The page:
Flooding from the Sept. 19 tropical storm resulted in more than 10,600 flood insurance claims being filed by Texas homeowners, business owners and renters. As of Oct. 29, policyholders have been paid 40 percent of claims or more than $280 million to repair their homes.
Flooding is the nation’s costliest and most common disaster. Fortunately, property owners who live in communities participating in the National Flood Insurance Program can purchase affordable protection to insure against flood losses.
Why Do I Need Flood Insurance?
Here are some important facts to keep in mind:
- Policies issued by the NFIP pay regardless of whether there is a Presidential Disaster Declaration in place.
- The average flood insurance claim for Tropical Storm Imelda is over $54,000 and does not have to be repaid.
- Standard homeowner’s insurance policies do not cover floods. So, it’s wise to consider flood insurance even if you are not required to purchase it.
- Even if you live outside a high-risk flood zone, called a Special Flood Hazard Area, it’s a wise decision to buy flood insurance. In fact, statistics show that people who live outside the high-risk areas file more than 25 percent of flood claim nationwide.
- If it can rain, it can flood. Flood zones are areas where there is a higher statistical probability of a flood occurring, but that doesn’t mean floods don’t occur elsewhere. In fact, in Texas over the last five years, several floods exceeded the statistical probability, putting more homes and properties in harm’s way than were expected.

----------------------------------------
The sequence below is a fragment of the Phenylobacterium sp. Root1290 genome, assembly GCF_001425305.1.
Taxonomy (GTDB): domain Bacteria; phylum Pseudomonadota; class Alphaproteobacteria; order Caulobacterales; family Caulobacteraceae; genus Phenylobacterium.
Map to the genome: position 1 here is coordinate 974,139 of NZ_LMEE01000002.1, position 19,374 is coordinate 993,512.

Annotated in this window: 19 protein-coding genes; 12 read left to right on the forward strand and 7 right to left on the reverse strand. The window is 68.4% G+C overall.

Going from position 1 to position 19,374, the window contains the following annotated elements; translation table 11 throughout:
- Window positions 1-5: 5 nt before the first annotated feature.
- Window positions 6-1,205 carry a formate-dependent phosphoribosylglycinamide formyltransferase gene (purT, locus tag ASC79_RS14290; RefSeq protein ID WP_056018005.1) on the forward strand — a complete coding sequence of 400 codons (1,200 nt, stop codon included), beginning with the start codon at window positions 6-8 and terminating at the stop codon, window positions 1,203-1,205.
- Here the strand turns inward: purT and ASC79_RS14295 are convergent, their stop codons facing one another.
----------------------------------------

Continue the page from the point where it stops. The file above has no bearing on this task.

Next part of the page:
- The Federal Emergency Management Agency calculations show that 1 inch of water can cause $25,000 worth of damage to your home. 18 inches or more of water could mean repairs to the electrical system and the heating and cooling system. It also means replacing doors, appliances and cabinetry.
How does flood insurance work?
- If your community participates in the National Flood Insurance Program (NFIP), as a homeowner or a business, both building and contents coverage can be included in your policy. Renters can get coverage for contents only.
- Contact your insurance agent to find out if your community participates in the National Flood Insurance Program. Flood insurance from the NFIP is only available in participating communities. Ask your agent if your state and community participate or look it up online in the Community Status Book at: www.fema.gov/national-flood-insurance-program-community-status-book.
- In Texas and other states recently impacted by storms and flooding, NFIP has streamlined the claims process, enabling policyholders to receive advance payments to jump-start their rebuilding. In 2018, policyholders quickly received about 25 percent of their payments as an advance. Advance payments may provide:
- up to $5,000 without an adjuster visit or additional documentation; or
- up to $20,000 with photos/video evidence and receipts or a contractor’s estimate.
- A Preferred Risk Policy (a lower-cost flood insurance policy) provides both building and contents coverage for properties in moderate-to-low risk areas. This policy can be purchased for as little as $395 per year.